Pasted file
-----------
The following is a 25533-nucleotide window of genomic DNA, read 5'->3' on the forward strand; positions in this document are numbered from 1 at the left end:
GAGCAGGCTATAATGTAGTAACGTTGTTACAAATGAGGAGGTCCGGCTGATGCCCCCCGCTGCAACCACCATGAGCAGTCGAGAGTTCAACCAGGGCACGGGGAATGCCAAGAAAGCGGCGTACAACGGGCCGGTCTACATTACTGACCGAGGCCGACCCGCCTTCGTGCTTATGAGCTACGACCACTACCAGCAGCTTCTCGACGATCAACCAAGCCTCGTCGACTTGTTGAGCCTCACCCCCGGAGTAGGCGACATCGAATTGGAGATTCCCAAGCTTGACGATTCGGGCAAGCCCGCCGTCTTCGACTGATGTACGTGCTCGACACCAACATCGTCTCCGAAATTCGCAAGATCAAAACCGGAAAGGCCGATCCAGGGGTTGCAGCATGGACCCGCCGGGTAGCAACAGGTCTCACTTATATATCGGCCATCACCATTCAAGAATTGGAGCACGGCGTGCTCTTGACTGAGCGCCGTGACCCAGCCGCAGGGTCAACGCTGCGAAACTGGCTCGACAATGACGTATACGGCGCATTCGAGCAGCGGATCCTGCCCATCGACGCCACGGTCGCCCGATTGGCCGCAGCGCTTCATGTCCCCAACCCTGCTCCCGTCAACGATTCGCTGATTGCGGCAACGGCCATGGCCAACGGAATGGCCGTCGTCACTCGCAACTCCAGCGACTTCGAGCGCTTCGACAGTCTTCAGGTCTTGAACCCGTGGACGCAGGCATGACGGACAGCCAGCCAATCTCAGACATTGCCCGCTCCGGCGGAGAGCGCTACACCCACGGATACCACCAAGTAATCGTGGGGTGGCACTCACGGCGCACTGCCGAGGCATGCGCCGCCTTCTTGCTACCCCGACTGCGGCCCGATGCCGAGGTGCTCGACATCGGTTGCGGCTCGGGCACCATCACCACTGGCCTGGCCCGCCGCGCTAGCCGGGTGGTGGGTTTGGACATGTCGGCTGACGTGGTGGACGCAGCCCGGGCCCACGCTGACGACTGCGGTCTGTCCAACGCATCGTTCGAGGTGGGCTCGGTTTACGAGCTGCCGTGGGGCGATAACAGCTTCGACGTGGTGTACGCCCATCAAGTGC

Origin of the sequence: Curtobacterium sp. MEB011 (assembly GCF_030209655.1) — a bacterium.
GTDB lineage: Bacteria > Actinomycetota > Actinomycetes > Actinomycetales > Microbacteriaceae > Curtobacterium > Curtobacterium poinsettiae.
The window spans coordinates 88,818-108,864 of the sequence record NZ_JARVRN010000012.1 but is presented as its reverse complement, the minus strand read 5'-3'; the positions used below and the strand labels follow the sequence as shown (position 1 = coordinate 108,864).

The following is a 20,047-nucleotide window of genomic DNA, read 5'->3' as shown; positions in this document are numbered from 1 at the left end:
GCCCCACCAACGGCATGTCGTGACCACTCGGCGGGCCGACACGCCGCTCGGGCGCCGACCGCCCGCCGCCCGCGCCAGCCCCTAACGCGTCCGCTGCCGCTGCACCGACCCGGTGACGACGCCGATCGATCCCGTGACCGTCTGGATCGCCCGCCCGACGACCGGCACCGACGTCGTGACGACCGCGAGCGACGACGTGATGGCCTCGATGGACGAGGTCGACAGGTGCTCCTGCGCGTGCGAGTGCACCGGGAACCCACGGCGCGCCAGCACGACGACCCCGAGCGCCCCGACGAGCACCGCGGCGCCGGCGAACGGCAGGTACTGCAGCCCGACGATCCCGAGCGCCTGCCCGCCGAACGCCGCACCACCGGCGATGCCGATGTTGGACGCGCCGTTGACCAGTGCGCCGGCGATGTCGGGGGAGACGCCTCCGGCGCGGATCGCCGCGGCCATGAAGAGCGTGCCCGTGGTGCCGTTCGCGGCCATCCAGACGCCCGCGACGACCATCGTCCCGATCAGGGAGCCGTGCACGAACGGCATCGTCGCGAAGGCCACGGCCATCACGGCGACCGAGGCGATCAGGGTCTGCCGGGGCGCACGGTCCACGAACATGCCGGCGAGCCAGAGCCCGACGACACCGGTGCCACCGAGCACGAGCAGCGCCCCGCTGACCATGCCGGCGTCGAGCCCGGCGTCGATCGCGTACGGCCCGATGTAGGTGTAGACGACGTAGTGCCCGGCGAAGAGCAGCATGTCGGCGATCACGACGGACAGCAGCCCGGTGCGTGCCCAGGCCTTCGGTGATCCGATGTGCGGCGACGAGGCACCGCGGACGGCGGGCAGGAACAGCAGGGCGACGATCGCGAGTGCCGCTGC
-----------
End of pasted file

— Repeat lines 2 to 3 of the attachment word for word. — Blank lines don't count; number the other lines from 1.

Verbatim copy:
GAGCAGGCTATAATGTAGTAACGTTGTTACAAATGAGGAGGTCCGGCTGATGCCCCCCGCTGCAACCACCATGAGCAGTCGAGAGTTCAACCAGGGCACGGGGAATGCCAAGAAAGCGGCGTACAACGGGCCGGTCTACATTACTGACCGAGGCCGACCCGCCTTCGTGCTTATGAGCTACGACCACTACCAGCAGCTTCTCGACGATCAACCAAGCCTCGTCGACTTGTTGAGCCTCACCCCCGGAGTAGGCGACATCGAATTGGAGATTCCCAAGCTTGACGATTCGGGCAAGCCCGCCGTCTTCGACTGATGTACGTGCTCGACACCAACATCGTCTCCGAAATTCGCAAGATCAAAACCGGAAAGGCCGATCCAGGGGTTGCAGCATGGACCCGCCGGGTAGCAACAGGTCTCACTTATATATCGGCCATCACCATTCAAGAATTGGAGCACGGCGTGCTCTTGACTGAGCGCCGTGACCCAGCCGCAGGGTCAACGCTGCGAAACTGGCTCGACAATGACGTATACGGCGCATTCGAGCAGCGGATCCTGCCCATCGACGCCACGGTCGCCCGATTGGCCGCAGCGCTTCATGTCCCCAACCCTGCTCCCGTCAACGATTCGCTGATTGCGGCAACGGCCATGGCCAACGGAATGGCCGTCGTCACTCGCAACTCCAGCGACTTCGAGCGCTTCGACAGTCTTCAGGTCTTGAACCCGTGGACGCAGGCATGACGGACAGCCAGCCAATCTCAGACATTGCCCGCTCCGGCGGAGAGCGCTACACCCACGGATACCACCAAGTAATCGTGGGGTGGCACTCACGGCGCACTGCCGAGGCATGCGCCGCCTTCTTGCTACCCCGACTGCGGCCCGATGCCGAGGTGCTCGACATCGGTTGCGGCTCGGGCACCATCACCACTGGCCTGGCCCGCCGCGCTAGCCGGGTGGTGGGTTTGGACATGTCGGCTGACGTGGTGGACGCAGCCCGGGCCCACGCTGACGACTGCGGTCTGTCCAACGCATCGTTCGAGGTGGGCTCGGTTTACGAGCTGCCGTGGGGCGATAACAGCTTCGACGTGGTGTACGCCCATCAAGTGC

Origin of the sequence: Curtobacterium sp. MEB011 (assembly GCF_030209655.1) — a bacterium.